Monday, December 06, 2010

The Quiet Little Woman, by Louisa May Alcott

To be honest with you, I didn't even look to see what the story was about when I snatched up a copy of The Quiet Little Woman at our local used bookstore. I noted three things about the book before making the purchase:

  • It's a Christmas story.
  • It was written by Louisa May Alcott.
  • The illustrations by C. Michael Dudash are beautiful.
When I got home with the book, I curled up on the couch and read through it. This is a story that Louisa May Alcott wrote for five sisters to include in their home-produced magazine. Alcott apparently wrote many encouraging letters to these sisters and wanted to write them a story for their publication "for love, not for money."

The story itself was beyond beautiful, being about a young girl named Patty who had lived in an orphanage "ever since she could remember."

"Oh, if someone would only come and take me away! I'm so tired of living here and I don't think I can bear it much longer!"

Patty has a sad look about her and most people who would come to adopt or take away the girls from the orphanage passed over her. Patty longed for a regular home where she would be able to find and experience love. Eventually one day an older lady comes along and finds Patty sad and alone. She listens to Patty talk for a bit and arranges for her to move in with some relatives.

The home is nice enough and the family mean well. However, they treat Patty more like a servant than a member of the family and Patty still longs to feel love. Through a particular set of circumstances, they come to realize that Patty is all heart and they learn to love her in a fresh, new and exciting way. The story, as you might imagine, ends well.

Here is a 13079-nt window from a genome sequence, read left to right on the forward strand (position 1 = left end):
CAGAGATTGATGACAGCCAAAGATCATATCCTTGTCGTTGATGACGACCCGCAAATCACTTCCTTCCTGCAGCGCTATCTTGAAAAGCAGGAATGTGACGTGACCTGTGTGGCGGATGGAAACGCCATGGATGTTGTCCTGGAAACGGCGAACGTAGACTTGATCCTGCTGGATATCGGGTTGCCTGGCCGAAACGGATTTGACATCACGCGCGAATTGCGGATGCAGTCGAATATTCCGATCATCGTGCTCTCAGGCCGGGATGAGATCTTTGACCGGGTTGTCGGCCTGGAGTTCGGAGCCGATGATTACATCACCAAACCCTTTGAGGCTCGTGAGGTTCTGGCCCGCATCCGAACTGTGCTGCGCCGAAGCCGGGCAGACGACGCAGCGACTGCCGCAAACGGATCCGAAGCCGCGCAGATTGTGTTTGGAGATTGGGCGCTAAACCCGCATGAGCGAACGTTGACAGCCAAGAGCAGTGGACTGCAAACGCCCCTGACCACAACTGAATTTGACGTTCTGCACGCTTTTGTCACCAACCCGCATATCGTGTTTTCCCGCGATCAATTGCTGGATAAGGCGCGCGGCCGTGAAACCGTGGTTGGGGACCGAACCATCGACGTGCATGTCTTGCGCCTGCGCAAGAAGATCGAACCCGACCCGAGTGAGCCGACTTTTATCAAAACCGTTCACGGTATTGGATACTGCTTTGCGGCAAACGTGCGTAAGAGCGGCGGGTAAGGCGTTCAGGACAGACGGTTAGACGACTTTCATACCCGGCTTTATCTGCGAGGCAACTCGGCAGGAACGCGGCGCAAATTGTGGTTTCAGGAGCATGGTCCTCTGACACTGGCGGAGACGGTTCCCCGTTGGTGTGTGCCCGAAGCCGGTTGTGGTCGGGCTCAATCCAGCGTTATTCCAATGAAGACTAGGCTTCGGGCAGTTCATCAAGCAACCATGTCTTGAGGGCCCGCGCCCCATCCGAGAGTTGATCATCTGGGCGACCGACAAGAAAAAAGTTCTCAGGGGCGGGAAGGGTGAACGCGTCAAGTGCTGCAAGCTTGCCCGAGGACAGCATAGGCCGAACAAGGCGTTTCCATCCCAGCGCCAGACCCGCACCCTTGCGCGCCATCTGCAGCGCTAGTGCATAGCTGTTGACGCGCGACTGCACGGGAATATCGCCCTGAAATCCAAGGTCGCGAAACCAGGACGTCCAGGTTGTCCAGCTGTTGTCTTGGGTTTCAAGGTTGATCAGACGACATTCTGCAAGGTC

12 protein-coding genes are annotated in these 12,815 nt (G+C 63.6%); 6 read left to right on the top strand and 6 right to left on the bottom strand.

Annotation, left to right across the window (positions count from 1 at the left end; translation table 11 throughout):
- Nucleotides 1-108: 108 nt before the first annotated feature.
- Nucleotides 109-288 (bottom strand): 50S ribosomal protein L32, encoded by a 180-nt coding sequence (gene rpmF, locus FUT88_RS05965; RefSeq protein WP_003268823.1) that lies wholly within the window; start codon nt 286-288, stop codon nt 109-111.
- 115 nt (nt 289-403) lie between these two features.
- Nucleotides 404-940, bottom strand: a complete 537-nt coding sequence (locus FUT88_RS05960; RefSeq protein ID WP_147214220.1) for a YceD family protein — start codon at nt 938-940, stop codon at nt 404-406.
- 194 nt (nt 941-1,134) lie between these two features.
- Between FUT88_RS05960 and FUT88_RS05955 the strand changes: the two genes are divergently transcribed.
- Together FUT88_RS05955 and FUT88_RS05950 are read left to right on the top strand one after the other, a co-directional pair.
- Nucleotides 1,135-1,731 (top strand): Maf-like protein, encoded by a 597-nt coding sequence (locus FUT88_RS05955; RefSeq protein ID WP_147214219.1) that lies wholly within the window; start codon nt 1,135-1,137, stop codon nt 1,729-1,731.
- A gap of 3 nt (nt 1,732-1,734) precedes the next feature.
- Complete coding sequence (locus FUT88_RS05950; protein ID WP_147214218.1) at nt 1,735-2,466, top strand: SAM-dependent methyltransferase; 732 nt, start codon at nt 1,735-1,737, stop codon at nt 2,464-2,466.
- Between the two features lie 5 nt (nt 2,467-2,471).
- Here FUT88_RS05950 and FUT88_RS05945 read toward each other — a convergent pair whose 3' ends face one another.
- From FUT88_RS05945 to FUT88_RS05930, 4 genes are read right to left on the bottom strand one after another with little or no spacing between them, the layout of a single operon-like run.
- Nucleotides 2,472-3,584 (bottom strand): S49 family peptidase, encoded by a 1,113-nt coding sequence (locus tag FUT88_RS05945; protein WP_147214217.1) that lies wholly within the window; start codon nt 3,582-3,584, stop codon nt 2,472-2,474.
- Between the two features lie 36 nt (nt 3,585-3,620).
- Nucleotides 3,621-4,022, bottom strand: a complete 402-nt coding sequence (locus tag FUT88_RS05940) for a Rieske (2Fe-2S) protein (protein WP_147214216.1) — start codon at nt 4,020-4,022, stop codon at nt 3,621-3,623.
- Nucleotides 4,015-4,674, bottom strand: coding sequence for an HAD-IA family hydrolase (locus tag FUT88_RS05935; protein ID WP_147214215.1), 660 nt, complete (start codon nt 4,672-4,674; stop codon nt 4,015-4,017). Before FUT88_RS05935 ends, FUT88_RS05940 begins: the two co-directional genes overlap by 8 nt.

I wasn't expecting an adoption story when I sat down to read this but was beyond delighted just the same. Naturally, the entire time I was reading it, this Steven Curtis Chapman Christmas adoption song was running through my head:

Both the song and the story express the very same thing.

‘Cause all I really want for Christmas
Is someone to tuck me in
Tell me I’ll never be alone
Someone whose love will never end
Of all that I could ask for
Well, there’s just one thing I need
All I really want for Christmas
All I really want for Christmas is a family

Unfortunately, the book is now out-of-print although you can still find some reasonably priced used copies through Amazon. Naturally, I recommend the read. It's a short story but impacting just the same.


Annette W. said...

Awe...and yes, that video is powerful.

Gidget Girl Reading said...

on hold for it now at my library thanks for sharing!!! :)

Stephanie Kay said...

Sounds like a sweet book.

Sky said...

I will have to look for that one.

A Faithful Journey said...

Sounds lovely! Definately going to have to check this one out! :)

Barbara H. said...

I know I have heard that title, but the story doesn't ring a bell -- either I've missed or or I read it eons ago. I'll keep my eyes out for it!

Shonya said...

That sounds wonderful! Thank you so much for sharing!! Sounds like one that would crawl right into my heart. I notice Amazon has some for only a penny plus shipping. . . :)

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